Half the charm in Suisman’s debut comes from the town itself, a place inexplicably named after Benedict Arnold by the miscreants who founded it. Suisman’s attention to detail and the quirky details in particular—such as the abnormal climatic conditions that cause “Old Testament-style barrages of idiopathic hail several times a month, irrespective of cloud cover, temperature, or best-laid plans”—make Arnold Falls feel like a real location. The characters add to the general air of comedy and chaos, including a talented pickpocket who’s also a talent agent and the dear old lady whose mother ran one of the town’s most popular bordellos during its red-light heyday.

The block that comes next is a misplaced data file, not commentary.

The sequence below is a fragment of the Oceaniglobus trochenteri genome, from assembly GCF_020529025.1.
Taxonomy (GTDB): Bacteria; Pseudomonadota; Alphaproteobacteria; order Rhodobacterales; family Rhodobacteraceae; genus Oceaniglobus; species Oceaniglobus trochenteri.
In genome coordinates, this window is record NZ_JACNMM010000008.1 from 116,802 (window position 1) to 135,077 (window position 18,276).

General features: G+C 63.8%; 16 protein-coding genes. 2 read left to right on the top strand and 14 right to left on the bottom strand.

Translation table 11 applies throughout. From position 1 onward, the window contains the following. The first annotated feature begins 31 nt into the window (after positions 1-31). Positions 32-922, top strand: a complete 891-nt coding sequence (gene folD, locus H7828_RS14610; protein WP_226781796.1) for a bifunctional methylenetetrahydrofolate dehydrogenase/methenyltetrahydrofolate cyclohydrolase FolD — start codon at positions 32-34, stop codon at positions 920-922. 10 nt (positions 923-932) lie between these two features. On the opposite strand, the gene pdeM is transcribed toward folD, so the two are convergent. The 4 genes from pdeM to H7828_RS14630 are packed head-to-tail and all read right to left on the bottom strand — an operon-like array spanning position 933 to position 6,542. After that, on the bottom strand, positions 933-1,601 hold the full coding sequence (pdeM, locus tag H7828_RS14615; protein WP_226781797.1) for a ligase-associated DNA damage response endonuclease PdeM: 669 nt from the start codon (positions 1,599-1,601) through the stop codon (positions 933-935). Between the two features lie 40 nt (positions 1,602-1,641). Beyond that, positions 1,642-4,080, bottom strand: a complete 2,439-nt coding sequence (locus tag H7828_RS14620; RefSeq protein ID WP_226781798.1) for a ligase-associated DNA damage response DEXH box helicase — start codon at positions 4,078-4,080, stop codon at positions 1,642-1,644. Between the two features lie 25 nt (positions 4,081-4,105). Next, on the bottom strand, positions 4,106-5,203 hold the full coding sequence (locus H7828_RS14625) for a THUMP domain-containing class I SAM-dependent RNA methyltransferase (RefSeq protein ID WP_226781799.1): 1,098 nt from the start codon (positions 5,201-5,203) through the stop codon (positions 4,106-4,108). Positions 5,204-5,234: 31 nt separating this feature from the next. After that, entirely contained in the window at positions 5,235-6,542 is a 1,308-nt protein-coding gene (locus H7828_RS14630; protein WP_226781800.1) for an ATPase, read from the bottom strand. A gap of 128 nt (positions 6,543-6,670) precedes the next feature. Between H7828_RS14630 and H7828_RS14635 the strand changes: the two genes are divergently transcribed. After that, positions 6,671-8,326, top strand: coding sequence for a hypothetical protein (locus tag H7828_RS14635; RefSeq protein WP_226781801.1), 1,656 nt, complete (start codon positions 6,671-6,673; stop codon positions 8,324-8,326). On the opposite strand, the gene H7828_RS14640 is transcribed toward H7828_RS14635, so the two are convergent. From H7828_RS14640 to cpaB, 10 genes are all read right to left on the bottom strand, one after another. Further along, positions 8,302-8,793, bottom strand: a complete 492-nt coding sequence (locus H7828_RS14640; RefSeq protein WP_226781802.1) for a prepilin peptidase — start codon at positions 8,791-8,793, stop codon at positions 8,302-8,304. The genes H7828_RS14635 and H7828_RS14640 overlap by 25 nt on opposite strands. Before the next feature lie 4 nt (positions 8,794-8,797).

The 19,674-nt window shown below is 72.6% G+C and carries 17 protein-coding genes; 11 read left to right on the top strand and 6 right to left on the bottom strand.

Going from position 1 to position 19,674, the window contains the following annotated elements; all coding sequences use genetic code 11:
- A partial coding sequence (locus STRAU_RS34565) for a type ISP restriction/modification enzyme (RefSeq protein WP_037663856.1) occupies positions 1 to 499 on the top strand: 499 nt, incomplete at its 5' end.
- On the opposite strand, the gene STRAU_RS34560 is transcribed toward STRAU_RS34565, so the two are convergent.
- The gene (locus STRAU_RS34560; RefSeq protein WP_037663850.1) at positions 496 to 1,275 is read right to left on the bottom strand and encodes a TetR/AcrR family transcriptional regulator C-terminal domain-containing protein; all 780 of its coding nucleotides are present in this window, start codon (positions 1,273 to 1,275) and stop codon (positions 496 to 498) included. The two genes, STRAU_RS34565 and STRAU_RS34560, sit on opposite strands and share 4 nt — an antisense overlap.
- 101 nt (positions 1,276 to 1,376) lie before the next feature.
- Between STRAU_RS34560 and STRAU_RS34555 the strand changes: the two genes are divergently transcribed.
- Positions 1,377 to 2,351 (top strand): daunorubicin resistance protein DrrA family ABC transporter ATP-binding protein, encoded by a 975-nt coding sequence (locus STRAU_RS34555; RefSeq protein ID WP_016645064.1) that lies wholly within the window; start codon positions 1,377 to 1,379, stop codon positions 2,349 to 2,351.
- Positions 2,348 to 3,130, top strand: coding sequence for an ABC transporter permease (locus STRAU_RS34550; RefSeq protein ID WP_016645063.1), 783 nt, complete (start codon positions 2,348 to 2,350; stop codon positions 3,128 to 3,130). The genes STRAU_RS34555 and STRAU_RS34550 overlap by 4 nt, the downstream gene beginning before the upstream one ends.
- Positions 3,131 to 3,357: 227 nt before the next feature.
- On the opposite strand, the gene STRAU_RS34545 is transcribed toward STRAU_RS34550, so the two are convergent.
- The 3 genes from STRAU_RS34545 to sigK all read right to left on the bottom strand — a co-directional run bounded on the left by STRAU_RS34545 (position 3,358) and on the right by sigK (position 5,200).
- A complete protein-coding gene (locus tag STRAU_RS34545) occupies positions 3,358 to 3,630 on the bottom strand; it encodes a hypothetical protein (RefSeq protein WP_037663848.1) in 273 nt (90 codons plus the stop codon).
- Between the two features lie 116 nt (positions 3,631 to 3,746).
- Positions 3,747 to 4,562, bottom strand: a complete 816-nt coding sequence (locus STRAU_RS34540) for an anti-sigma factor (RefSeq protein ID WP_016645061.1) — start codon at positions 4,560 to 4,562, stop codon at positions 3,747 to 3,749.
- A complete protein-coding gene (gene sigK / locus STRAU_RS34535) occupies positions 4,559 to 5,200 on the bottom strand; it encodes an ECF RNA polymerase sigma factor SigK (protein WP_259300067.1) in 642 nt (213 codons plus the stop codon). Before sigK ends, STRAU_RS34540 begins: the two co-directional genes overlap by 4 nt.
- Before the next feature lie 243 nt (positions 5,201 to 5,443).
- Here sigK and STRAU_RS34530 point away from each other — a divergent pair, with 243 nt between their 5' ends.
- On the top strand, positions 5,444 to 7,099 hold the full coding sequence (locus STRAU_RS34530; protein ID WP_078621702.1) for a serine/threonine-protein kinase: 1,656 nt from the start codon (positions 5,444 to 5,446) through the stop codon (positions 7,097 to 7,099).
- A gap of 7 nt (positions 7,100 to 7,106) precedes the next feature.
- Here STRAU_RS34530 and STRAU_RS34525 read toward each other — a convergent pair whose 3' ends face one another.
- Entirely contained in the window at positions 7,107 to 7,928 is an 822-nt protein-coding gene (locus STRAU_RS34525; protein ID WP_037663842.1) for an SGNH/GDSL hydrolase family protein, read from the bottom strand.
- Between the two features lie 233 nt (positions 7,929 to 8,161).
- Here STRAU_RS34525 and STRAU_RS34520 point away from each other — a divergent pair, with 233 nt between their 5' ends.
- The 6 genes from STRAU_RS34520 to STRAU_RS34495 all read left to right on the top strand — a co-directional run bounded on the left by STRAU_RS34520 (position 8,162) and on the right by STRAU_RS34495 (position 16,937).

The residents of Arnold Falls face very human problems. Struggles with depression, caring for a friend with leukemia, and affections that arise from a disastrous first date all paint a picture of a community where people care deeply for one another. Their schemes to save Chaplin the turkey are hilariously grand, while efforts to prevent construction of the tire factory take a more bittersweet turn. Suisman’s comedic novel will charm readers with its endearingly eccentric characters and its slice-of-life portrait of a disreputable corner of New York State.
Takeaway: This charming, funny novel is ideal for those who love small towns and eccentric townspeople.
Great for fans of Jonathan Dunne’s Balloon Animals, Tom Sharpe.